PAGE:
Data Discoveries

Date: 21 April, 2020

Covid-19 Emotion Tracking: How do we really feel?

Janine McBennett
Lucy Remitz

By Janine McBennett & Lucy Remitz

Data and Insight Analyst & Strategist

“Covid-19”, “Coronavirus”, “the C-Word”…it’s really all any of us can talk and think about for the foreseeable future and never has there been a hotter topic of discussion (for our Zoom calls). But while we know that all of us are in this together, going through the motions, balancing working from home with minding kids, and squeezing in our home workouts around baking banana bread, how do we really FEEL throughout all of this, and what are we thinking? 

Following on from the first edition of our feature on ‘Measuring the Mood of the Nation’, our Data and Insights team has been continuing to monitor the conversations of the nation using our self-trained AI technology on our listening platform, in order to track shifts in mood and decipher triggers for certain feelings and emotions, allowing us to really deep dive into the national psyche.

Knowing how we are currently feeling during this pandemic is invaluable. But in order to really get under the skin of this ongoing shift in mood, we have begun layering these current changes in emotions with an overall sense of how the nation has been feeling pre and during Covid-19 – not just in relation to the pandemic, but in general, everyday conversations. This allows us to really get a sense of the effect that this pandemic has on our mood and emotions. 

3 Key Takeouts into how we are currently feeling:

In our ongoing tracking of the nation’s emotions, we have unearthed three key insights into how we are currently feeling as a nation as the pandemic progresses:

  • We are feeling a lack of control and power, which is ultimately driving us to feel frustrated at the situation. This lack of control and power is being felt as a result of not knowing when this crisis will end, not being able to help those closest to us who may be vulnerable or sick, and the feeling of having to entirely rely on the media and our government for information which we feel is not entirely truthful.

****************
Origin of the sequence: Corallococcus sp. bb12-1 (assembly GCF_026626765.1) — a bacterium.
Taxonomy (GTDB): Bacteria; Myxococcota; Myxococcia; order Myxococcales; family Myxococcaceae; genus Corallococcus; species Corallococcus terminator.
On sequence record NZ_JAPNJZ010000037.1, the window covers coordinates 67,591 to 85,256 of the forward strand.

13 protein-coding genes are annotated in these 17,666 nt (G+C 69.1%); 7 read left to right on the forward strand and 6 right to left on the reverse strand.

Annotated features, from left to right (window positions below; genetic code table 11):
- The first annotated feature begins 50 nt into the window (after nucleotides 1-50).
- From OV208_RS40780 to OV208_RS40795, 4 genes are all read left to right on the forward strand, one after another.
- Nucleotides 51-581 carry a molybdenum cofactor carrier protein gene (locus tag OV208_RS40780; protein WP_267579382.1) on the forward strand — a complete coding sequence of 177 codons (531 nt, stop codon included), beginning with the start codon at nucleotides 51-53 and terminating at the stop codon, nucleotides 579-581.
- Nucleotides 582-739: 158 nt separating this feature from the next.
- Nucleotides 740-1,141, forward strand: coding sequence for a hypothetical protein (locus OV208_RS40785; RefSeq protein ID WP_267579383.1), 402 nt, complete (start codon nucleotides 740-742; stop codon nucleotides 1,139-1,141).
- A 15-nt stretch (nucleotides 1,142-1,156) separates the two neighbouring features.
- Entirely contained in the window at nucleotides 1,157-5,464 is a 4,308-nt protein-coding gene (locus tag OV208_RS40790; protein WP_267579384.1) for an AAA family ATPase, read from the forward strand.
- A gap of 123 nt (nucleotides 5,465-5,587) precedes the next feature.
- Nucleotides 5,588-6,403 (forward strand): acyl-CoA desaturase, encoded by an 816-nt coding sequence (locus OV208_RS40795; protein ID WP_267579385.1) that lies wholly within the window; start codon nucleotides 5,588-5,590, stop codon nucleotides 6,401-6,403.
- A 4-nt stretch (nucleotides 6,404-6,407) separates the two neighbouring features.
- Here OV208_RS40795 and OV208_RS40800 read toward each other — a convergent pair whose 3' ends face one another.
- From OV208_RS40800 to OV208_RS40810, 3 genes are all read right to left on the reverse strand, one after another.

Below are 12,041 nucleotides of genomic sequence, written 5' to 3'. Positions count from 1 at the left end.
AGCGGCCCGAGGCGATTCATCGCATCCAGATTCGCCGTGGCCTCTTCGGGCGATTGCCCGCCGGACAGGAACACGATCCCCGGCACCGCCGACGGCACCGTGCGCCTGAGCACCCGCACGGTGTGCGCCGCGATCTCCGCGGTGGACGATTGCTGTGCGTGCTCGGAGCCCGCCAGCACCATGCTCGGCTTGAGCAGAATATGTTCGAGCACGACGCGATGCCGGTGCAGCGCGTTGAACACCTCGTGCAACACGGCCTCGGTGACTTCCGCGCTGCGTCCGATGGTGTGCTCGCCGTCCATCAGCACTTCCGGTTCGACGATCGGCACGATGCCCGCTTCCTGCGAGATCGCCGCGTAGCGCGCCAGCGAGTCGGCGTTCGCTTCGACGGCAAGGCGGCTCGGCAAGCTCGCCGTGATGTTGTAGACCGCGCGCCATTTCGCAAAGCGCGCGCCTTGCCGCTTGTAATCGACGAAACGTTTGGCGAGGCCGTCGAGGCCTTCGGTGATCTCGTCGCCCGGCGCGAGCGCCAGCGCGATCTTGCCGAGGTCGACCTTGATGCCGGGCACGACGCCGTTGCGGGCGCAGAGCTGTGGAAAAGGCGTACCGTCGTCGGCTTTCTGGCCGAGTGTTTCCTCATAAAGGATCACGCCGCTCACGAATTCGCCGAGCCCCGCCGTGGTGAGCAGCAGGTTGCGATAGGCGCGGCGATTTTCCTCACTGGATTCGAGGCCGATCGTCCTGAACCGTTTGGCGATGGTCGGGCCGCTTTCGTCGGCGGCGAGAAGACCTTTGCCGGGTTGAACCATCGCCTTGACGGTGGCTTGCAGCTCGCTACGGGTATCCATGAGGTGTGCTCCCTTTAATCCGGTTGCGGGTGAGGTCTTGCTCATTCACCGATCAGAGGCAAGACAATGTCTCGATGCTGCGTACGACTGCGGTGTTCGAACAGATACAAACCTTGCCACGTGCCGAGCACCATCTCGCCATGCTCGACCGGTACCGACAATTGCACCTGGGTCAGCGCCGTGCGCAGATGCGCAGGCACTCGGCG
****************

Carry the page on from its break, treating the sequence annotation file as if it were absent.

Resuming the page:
• We are continuing to feel proud and optimistic, and we are using social media to put our best positive foot forward. Comparing digital conversations pre and during the pandemic, online conversations are currently at their most optimistic over the year-long period. We are taking to digital platforms to unite as a nation, show gratitude, and remind each other that we are “all in this together”.
  • We remain fearful of the effects of Covid-19 on society, however, the pandemic is meaning that we are worrying less about the trivial things in life, and learning to appreciate “the small wins”.

How are we currently feeling as a nation amidst the ongoing Covid-19 pandemic? (March – April daily tracker)


Pride and Optimism continue to be the strongest emotions that we are feeling as a nation as we make our way through another few weeks of strict national lockdown. While the situation is remaining stagnant, we are making efforts to appreciate positive work that has been carried out by people, charities, and brands that are coming together to make a positive impact, while also taking the time to relish the small things that bring us pleasure. We are seeing more people connecting with the arts – be it through song writing, poetry, journaling, and baking, and people taking the time to step back and appreciate nature, posting positively about these ‘small pleasures” and “small victories” online.

“Social media social distance” is becoming a trend for some, as we take to social to surround ourselves in some positive news and affirmations, breaking away and distancing ourselves from the negative headlines in the media. In this sense, social media is feeling like a positive escape for many.

Taking a deeper look at pride, we see that this emotion was particularly high at 9pm on April 11th, when we took to social to show our appreciation and solidarity for the frontline and healthcare workers and honour those who have lost their lives to the illness, using the hashtag #ShineALight. We felt a sense of unity and positivity, and feelings of ‘Anger and Frustration’ and ‘Fear’ were the lowest they have been for the entirety of April during this time. This really highlights the power of a positive movement uniting us as a nation and bringing us comfort and hope during all of the turmoil.